The Policy Insights Forum was honoured to host Lieutenant-General (Ret’d) Andrew Leslie for a conference on resetting the Canada - United States (US) relationship on Wednesday, February 24, 2021.
The conference began by painting the general context of Canadian-American relations. The global system in which we are set is multipolar with the rise of China and other countries and is more interconnected through vast globalization. With the growing interdependence of the recent international world order, new issues and risks arise through the threat of cyberattacks or pandemics. Likewise, the relative power of non-state actors may also cause friction. To this end, cyber-programs have been developed between Canada and the US, integrating their defence and other fundamental national aspects. Canada must, however, become more serious about cyber-protection programs not only where the state is concerned but also regarding banking and other companies. There is a clear need for national cyber-defence.
The election of Joe Biden represents good news amidst these strange times, during which a sense of unease and worry is increasing. Both President Biden and Vice-President Harris have made clear where their priorities lie. They focus on dealing with the pandemic and its immediate economic impacts on the US, as shown by the Buy American Act. Even though President Biden is an internationalist at heart, he canceled the pipeline agreement on his first day as president, demonstrating his intention of spending American taxes on the American people, thereby creating opportunities for their businesses. The cabinet members chosen by President Biden have great expertise and a common vision. Good ideas are shared quickly, and there is a sense of accountability and knowledge of how the political system works. With his longtime spent in public office, President Biden has the insight on dealing with the American political system. Additionally, the US is now taking climate change more seriously into account through an increase of strategic documentation on the issue.
Furthermore, since the inherent logic of Canada’s economy is to export to the US, Lt-Gen Leslie stated that the US would continue to remain heavily dependent on Canadian imports and, more precisely, on clean energy and hydrocarbons. Canada is close to the US as we have a commonality of standards, culture, language, geography, and much more.
More broadly, the US, Canada, and Mexico have a relatively integrated supply chain that can provide prosperity. In addition, China is seeking long-term contracts for natural resources. Lt-Gen Leslie suggests we must be wary of China and therefore should have a long-term view as natural resources are a strategic risk long-term to the nation.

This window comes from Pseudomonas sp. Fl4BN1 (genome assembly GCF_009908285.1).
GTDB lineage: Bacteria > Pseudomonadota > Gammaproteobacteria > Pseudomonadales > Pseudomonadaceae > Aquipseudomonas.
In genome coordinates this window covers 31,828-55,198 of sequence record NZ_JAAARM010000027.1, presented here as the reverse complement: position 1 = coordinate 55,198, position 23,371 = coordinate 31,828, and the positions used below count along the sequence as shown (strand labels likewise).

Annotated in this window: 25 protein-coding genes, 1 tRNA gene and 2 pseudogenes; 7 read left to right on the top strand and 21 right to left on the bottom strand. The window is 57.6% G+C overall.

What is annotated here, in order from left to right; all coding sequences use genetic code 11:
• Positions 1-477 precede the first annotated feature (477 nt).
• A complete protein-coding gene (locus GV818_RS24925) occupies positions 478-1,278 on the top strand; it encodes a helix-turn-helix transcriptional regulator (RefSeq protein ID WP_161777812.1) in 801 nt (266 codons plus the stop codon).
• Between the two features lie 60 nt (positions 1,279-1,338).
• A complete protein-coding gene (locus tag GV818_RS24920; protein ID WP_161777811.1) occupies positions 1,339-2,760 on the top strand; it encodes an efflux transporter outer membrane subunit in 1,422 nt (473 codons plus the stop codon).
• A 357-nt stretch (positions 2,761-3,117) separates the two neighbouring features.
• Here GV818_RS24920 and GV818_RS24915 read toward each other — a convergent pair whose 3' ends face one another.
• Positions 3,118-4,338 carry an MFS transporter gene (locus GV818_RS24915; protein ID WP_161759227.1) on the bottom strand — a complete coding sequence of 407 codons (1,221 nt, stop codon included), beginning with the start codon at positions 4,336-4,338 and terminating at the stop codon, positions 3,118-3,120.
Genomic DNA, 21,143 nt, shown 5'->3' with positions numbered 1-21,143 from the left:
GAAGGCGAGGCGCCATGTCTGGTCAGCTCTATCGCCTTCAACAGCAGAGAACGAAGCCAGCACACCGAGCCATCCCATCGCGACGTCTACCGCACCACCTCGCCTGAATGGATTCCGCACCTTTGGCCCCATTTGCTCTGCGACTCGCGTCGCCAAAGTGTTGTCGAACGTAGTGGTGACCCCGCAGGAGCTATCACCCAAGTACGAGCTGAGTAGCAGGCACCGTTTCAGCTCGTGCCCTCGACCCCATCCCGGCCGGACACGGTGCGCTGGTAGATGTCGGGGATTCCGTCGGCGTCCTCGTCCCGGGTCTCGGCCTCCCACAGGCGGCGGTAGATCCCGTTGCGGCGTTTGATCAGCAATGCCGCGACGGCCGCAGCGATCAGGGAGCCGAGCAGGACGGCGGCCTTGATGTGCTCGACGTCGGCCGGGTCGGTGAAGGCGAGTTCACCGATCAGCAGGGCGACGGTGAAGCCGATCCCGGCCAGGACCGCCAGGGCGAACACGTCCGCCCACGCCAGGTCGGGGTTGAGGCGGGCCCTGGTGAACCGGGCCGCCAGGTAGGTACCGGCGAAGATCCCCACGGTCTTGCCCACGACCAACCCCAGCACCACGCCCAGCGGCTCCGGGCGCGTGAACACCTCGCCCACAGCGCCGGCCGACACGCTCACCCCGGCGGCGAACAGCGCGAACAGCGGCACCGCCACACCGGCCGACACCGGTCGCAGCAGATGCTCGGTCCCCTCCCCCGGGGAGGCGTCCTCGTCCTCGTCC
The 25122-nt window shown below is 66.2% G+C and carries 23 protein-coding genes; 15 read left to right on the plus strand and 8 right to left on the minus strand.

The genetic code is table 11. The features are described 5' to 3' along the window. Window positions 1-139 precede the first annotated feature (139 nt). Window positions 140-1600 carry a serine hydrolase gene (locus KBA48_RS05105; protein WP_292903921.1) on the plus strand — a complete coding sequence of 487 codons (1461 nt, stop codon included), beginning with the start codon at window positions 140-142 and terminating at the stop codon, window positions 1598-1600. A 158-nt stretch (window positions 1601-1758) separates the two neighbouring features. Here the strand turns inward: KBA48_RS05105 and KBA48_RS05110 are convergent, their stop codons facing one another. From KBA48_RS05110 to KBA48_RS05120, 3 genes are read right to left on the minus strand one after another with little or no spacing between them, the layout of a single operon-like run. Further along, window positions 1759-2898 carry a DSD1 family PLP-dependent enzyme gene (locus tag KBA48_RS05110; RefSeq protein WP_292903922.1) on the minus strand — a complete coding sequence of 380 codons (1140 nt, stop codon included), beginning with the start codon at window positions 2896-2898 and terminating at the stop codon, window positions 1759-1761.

When discussing the competition between the US and China, Lt-Gen Leslie explained how Canada should position itself. The US is and remains our closest friend and ally. He emphasized that Canada is a sovereign nation, and, as such, can provide an interface between the US and China. Moreover, the Arctic was also a source of interrogation. Indeed, the Chinese are keenly aware of its strategic value and are willing to invest in its exploration by building icebreakers. As strategic interest in the region increases, so may tensions on this subject. As such, it is preferable for Canadians to work with the Americans rather than the Chinese and Russians on these issues as Americans are closer culturally.
To increase its influence in Washington, Canada should do more for collective defence through NORAD and NATO. The general goal is to contribute to a safe trade environment by contributing to international peace and stability. Therefore, both the modernization of the military and contributing equitably to NORAD are necessary. However, Canada does need to remain vigilant about protecting its citizens and their interests. Even though Canada and the US have aligned cultures and overlaps, they remain two separate, sovereign nations. Canada needs to ensure that this cooperation does have a return value for Canadians.
Lastly, regarding COVID-19, the US and Canada each have their own interests. The US has handled the vaccination of its citizens well, evidenced by the large number of vaccines given to the population daily. Canada has not done as well, for significant amounts of vaccines are still needed to properly vaccinate the population. In this instance, the US will not give their vaccines to their closest ally, Canada. Given that a pandemic is likely to happen again, Lt-Gen Leslie emphasized the need to pay attention to how Canada’s leaders are trying to solve the vaccine problem in order to avoid starting over.
To conclude, Lt-Gen Leslie’s conference was very insightful as to understanding the nature of the Canada – US relationship today. The most significant challenges both countries face are the modernization of the defence arsenal, the question of the rise of China and its impact, and finally dealing with the COVID-19 crisis.